However, there is evidence that instances such as Hambantota are more exceptions than the rule. The Economist quotes Deborah Brautigam of Johns Hopkins University that out of more than 3,000 projects financed by China that she and other researchers have tracked, Hambantota was the only one that has been used as evidence of Chinese financing getting countries into a debt trap that serves China’s strategic interests. China is now making an effort to convey the message to a growing number of partners that the Hambantota experience was an exception rather than the rule.

Moreover, China now argues that it will start making its own assessment, following best practices, of the viability and sustainability of a project before providing support. In particular, it will try and ensure that projects and governments are not trapped in debt because they join the BRI, by “objectively” assessing their debt problems and debt-servicing capabilities. In reality, China has gone out of its way to help out countries that face debt-servicing problems because of their participation in the BRI. A study by the Centre for Global Development finds that in instances where debt-stressed countries are on the verge of default, China has been willing to restructure the debt in ways that reduced the debt burden.

There are other cases such as the East Coast Rail Link project in Malaysia that was negotiated when Najib Razak was the Prime Minister, in which the allegations were that the costs of the project were inflated and that China’s complicity in the corruption was explained by the fact that the then Malaysian government pushed ahead with an investment that was not viable. It was on those grounds that the new government under Mahathir Mohamad put the project on hold. Here, too, China displayed exceptional diplomacy, reducing by nearly a third the price for building the railway, while cutting the length of a close to 700-kilometre line by just 40 km. These moves are a prelude to give new shape to the BRI.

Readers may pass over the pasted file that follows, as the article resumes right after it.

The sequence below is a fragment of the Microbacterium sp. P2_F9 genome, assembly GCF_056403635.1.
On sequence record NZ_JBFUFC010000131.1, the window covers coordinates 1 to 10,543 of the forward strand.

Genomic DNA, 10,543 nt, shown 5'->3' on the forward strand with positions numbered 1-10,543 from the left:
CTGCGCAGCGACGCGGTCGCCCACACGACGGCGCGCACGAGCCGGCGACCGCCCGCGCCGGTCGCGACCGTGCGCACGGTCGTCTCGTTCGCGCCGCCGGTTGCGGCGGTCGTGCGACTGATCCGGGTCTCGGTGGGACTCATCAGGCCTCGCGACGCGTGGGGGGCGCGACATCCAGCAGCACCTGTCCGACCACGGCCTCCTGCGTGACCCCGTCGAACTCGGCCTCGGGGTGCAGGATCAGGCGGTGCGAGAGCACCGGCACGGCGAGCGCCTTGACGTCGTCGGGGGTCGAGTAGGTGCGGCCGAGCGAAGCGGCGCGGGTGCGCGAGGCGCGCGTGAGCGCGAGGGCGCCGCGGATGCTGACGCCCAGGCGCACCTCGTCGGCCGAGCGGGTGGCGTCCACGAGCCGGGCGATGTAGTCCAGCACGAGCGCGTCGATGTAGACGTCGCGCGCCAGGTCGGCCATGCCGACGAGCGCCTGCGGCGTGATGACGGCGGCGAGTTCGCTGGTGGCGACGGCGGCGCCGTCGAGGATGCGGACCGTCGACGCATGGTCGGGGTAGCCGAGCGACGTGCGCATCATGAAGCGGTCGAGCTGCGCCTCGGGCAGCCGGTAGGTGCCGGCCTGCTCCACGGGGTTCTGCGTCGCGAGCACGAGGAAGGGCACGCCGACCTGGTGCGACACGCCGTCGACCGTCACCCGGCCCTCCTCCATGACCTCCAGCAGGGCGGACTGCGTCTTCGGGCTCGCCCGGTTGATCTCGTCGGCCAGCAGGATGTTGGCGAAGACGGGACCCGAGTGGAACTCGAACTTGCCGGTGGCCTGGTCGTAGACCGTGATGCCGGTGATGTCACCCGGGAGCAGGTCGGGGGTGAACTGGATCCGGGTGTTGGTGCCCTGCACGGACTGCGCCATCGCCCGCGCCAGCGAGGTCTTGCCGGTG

Charm offensive

The second Belt and Road Forum reflected the directions in which China wants to take the BRI in its reformed avatar. It wants more partners, is willing to share a degree of control and is now willing to be professional and somewhat more transparent in evaluation, choice and implementation of projects. The evidence is that this new charm offensive is working. The number of participants in the forum has risen from less than 30 to close to 40 between the first and the second versions. Countries in Europe, led by Italy, are considering joining or have already joined the BRI with the hope of benefiting in what are bad times for them, angering United States President Donald Trump.

And in what was a coup, a Brexit-confused United Kingdom decided to jump on board as well, sending Chancellor of the Exchequer Philip Hammond to the forum clearly with the aim of mending economic relations between the two countries. An earlier Hammond visit, scheduled for February, had to be called off after Defence Secretary Gavin Williamson muddied the waters by announcing that the U.K. would send a new aircraft carrier to the Pacific—a move Beijing saw as the use of “gunboat diplomacy”. This time Hammond’s visit was preceded by a leak of news that the U.K. had given security clearance to involve China’s Huawei Technologies in its 5G roll-out. That decision, controversial among many OECD members who claim Huawei is a Chinese government intelligence front, was seen as a concession in return for which the U.K. wanted a role for U.K. firms in the lucrative financing deals that would accompany the promised acceleration of the BRI.

The real issue is whether with this “opening up” of the BRI, China will lose control and, therefore, influence, transforming an initiative that was seen as sinister into a benign development financing agenda. There are, however, as yet no signs of such a turn. China is still in “ideological” control despite the concessions it is making. Some of those concessions will protect its own exposure. Moreover, China’s interests seem to define the structure of the nebulous BRI. The initiative which is now seen as consisting of “Six Corridors, Six Roads”, clearly has China as its central hub, creating as it unfolds a widening sphere of Chinese influence, with Chinese design but multilateral participation and financing that make every Chinese dollar travel that much farther.